Four. Fours know what to do. They’re not done yet, but they’ve become convinced by trial and error and research. They’ve seen positive results from effective methods, and negative results from ineffective methods. They understand which inputs are making a difference; which are symptoms and which are causes. They aren’t too concerned about being off track temporarily, because they know they can resume the plan. They will accomplish the goal. It will only take a bit more time and effort and dedication. They’ve accepted the ‘grinding’ aspect of doing the same boring steps over and over again, because they know why it matters.
Five. Fives are “there.” They’re in maintenance phase. They’re “done.” They now have insights that seem completely obvious in retrospect, but were earned the hard way. Given another chance, they understand that they could have saved so much time and effort if only they had known what they now know. They’re less attached to the desire to maintain total control, and more willing to listen and accept external input, because they realize it makes life easier. They can learn from others’ experiences. They’re all about the pro tips. They often make great trainers and coaches, because they’ve basically made every possible mistake and they remember having the mindset of a confused, stubborn beginner.
I don’t work with Ones. They wouldn’t want me to. I’m often pinged by people who want me to work with a One in their acquaintance, and usually that person has no idea we are discussing his or her personal sphere in this way. I try to talk these helpful folk through the concept that we have to do our own homework and focus on our own issues. Ones will sometimes have a major epiphany or life event and change completely on their own. Other times, they’ll die unrepentant, leaving a mess for their family and friends and community to resolve. There are few things sadder than a life lived to its end without the benefit of introspection, accountability, and positive change. It happens, though.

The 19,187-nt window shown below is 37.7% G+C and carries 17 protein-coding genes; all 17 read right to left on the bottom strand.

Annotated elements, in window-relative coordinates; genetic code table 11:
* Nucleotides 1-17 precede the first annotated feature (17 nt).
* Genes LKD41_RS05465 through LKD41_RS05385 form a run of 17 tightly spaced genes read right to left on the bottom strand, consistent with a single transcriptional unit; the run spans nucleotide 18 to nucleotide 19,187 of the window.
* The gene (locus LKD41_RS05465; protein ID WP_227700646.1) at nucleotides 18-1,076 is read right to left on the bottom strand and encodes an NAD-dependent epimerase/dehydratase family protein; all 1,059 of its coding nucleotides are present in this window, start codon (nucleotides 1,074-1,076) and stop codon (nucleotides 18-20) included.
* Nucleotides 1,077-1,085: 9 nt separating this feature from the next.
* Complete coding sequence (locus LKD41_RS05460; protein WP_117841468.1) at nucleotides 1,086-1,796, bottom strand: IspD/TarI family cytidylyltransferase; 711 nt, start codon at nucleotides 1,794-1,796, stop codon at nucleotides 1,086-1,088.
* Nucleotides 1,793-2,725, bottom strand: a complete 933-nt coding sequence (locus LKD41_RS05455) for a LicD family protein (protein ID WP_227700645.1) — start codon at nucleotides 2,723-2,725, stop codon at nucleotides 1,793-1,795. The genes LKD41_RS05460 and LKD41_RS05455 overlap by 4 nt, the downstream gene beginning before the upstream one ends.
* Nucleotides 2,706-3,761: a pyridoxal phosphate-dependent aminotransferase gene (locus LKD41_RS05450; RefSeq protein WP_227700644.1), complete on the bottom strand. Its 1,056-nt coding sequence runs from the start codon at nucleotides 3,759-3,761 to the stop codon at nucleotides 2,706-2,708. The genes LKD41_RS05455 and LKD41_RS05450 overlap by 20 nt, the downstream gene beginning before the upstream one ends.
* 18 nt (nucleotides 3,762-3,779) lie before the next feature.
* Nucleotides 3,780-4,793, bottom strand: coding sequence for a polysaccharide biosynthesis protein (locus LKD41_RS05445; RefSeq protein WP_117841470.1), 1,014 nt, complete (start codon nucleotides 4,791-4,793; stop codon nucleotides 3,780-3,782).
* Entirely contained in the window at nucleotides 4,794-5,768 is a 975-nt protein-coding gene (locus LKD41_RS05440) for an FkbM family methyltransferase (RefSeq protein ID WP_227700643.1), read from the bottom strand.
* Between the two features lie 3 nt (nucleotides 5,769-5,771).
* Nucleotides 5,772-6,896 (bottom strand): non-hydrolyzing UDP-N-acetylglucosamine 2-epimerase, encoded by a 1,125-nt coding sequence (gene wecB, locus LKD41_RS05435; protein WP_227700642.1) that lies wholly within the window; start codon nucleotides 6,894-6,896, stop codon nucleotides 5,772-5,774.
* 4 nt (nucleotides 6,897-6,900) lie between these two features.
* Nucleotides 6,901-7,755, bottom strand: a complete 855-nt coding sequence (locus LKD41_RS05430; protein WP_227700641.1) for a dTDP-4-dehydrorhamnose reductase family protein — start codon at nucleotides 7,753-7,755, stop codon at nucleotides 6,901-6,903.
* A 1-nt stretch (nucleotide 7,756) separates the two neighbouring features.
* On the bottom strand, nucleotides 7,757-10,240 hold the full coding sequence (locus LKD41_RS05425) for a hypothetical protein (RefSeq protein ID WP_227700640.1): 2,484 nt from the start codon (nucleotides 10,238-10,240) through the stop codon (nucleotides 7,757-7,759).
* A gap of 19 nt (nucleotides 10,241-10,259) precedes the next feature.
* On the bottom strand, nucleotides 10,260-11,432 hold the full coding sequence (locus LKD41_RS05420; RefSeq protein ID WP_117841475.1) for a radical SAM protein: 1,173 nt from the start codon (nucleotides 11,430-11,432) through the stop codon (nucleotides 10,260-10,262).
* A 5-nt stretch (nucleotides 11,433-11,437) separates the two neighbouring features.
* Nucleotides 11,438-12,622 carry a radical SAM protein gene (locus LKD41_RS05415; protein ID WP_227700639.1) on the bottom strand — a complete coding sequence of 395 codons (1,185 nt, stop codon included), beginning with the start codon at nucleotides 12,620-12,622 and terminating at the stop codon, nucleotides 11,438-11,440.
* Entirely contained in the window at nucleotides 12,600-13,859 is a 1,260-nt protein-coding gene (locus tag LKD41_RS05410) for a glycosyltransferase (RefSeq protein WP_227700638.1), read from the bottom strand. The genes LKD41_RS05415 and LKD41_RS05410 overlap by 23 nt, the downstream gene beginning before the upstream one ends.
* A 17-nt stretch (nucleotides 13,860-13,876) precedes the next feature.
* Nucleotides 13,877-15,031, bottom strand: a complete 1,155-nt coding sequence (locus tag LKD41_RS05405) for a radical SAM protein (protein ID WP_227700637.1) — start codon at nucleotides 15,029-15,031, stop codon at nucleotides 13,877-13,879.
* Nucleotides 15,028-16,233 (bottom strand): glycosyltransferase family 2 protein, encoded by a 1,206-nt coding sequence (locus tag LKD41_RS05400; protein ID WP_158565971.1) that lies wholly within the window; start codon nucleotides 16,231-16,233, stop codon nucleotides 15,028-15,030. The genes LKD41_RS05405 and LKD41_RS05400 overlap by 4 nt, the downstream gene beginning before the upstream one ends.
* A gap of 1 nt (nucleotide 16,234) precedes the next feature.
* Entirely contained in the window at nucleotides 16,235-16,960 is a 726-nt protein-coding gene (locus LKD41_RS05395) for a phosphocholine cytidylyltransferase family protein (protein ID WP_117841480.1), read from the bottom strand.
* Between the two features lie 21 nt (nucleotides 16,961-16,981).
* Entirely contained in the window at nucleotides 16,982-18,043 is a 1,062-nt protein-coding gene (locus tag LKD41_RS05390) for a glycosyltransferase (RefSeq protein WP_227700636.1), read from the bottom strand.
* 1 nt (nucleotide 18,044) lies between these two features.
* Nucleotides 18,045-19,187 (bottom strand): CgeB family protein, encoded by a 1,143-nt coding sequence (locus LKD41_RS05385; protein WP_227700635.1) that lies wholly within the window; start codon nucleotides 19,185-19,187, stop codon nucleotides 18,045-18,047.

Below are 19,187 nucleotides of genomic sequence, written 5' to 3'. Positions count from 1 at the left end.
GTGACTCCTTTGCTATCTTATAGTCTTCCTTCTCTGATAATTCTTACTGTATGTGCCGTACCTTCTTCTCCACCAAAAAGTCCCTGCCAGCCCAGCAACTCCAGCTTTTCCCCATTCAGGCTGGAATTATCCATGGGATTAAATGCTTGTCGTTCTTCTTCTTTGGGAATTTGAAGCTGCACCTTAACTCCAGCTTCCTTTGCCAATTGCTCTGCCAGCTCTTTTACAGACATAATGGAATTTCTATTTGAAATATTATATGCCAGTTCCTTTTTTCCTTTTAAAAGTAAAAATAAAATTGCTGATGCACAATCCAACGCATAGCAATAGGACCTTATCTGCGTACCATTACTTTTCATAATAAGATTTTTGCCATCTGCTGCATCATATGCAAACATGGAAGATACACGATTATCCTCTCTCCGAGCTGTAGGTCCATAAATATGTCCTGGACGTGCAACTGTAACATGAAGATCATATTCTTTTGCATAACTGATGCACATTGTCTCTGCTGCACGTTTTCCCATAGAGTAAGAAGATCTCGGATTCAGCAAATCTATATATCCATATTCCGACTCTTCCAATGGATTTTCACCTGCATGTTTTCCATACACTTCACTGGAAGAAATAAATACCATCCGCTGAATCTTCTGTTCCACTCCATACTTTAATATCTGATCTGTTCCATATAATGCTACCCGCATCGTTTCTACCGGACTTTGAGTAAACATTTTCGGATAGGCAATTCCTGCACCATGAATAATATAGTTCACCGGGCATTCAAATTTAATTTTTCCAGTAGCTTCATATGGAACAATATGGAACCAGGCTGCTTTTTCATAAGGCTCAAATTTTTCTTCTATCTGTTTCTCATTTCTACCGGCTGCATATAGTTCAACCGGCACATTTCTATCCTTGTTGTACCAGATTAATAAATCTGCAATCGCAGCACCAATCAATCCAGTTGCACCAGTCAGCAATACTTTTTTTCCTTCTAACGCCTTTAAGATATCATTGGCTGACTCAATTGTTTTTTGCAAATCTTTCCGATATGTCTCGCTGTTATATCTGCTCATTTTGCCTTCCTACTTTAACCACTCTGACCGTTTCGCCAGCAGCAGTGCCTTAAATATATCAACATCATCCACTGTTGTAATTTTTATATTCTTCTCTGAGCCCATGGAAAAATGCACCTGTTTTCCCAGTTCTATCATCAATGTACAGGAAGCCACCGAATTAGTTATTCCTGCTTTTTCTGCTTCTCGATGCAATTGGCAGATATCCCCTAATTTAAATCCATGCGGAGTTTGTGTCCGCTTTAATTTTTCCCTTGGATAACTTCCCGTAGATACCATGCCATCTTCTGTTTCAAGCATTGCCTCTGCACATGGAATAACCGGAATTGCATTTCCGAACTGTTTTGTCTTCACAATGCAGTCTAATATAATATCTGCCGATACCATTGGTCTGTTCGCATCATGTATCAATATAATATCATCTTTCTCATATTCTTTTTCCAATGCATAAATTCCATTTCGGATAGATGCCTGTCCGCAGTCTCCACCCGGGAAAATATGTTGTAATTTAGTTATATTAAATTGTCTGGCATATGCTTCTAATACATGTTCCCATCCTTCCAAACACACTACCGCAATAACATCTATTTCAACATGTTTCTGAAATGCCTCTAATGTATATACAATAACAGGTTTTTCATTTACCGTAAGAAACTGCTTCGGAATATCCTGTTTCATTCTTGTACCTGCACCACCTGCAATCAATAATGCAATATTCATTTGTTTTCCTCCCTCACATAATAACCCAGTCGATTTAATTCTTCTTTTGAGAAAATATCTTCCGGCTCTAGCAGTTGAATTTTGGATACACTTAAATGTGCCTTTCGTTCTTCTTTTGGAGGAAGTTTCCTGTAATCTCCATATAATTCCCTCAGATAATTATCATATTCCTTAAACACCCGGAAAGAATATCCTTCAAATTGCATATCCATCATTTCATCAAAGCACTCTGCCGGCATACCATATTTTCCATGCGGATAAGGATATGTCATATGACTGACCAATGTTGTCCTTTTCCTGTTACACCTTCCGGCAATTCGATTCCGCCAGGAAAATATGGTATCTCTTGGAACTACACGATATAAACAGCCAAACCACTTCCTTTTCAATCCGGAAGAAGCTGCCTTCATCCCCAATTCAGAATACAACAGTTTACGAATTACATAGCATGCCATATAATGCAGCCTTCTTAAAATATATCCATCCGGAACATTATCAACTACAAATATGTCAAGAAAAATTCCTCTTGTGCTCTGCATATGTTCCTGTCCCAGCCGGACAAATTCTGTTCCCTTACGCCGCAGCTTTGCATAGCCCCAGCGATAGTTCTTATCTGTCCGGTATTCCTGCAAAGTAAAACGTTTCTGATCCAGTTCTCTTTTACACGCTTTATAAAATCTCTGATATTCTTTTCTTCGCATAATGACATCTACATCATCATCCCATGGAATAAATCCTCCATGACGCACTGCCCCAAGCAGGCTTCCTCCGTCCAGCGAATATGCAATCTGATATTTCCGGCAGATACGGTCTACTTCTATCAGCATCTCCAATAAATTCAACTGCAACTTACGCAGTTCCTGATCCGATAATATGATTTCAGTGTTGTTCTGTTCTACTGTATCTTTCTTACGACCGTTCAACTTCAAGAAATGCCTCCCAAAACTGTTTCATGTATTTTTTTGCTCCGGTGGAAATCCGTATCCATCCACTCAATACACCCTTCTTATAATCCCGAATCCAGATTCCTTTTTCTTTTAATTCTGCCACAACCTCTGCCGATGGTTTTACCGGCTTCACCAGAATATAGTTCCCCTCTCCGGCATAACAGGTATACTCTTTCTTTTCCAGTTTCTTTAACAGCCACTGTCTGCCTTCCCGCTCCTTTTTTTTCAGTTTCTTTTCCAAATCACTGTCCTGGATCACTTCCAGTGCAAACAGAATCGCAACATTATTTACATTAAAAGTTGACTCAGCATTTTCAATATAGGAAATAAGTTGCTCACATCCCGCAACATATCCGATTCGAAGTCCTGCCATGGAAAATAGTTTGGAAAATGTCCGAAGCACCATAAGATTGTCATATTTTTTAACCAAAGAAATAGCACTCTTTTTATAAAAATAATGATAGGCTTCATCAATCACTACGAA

In my experience, I can get someone from a Four to a Five with a single conversation. I can get a Three to a Four in a few months, or sometimes over the course of a long weekend if we’re working in their home, but it usually takes a year. I can get a Two to a Three in about three years. Whether I have ever reached a One is beyond my ken. I just make myself available and keep putting my writing out where anyone can interact with it, over any timeframe, in total privacy and without keen overseers.
The most interesting thing about the Readiness Scale is that everyone is at a different level of readiness in different areas of life. We are not very good at transferring skills from one part of life to another. The same individual may be extremely organized at work and a disaster at home; immaculately groomed, with an overgrown yard; a perfectionist at grammar but utterly disinterested in cooking; happy in love but unhappy with the family of origin. We come up with rationalizations to be minimal in exercise and maximal in food consumption, to save books but not money, to spend more time gossiping about people we don’t like than communing with people we do like. We have all sorts of inconsistencies and personal double standards and illogical systems. It can be fascinating to start analyzing our hidden motives and exploring what might happen if we tinkered with our attitudes.
I've been working with chronic disorganization, squalor, and hoarding for over 20 years. I'm also a marathon runner who was diagnosed with fibromyalgia and thyroid disease 17 years ago.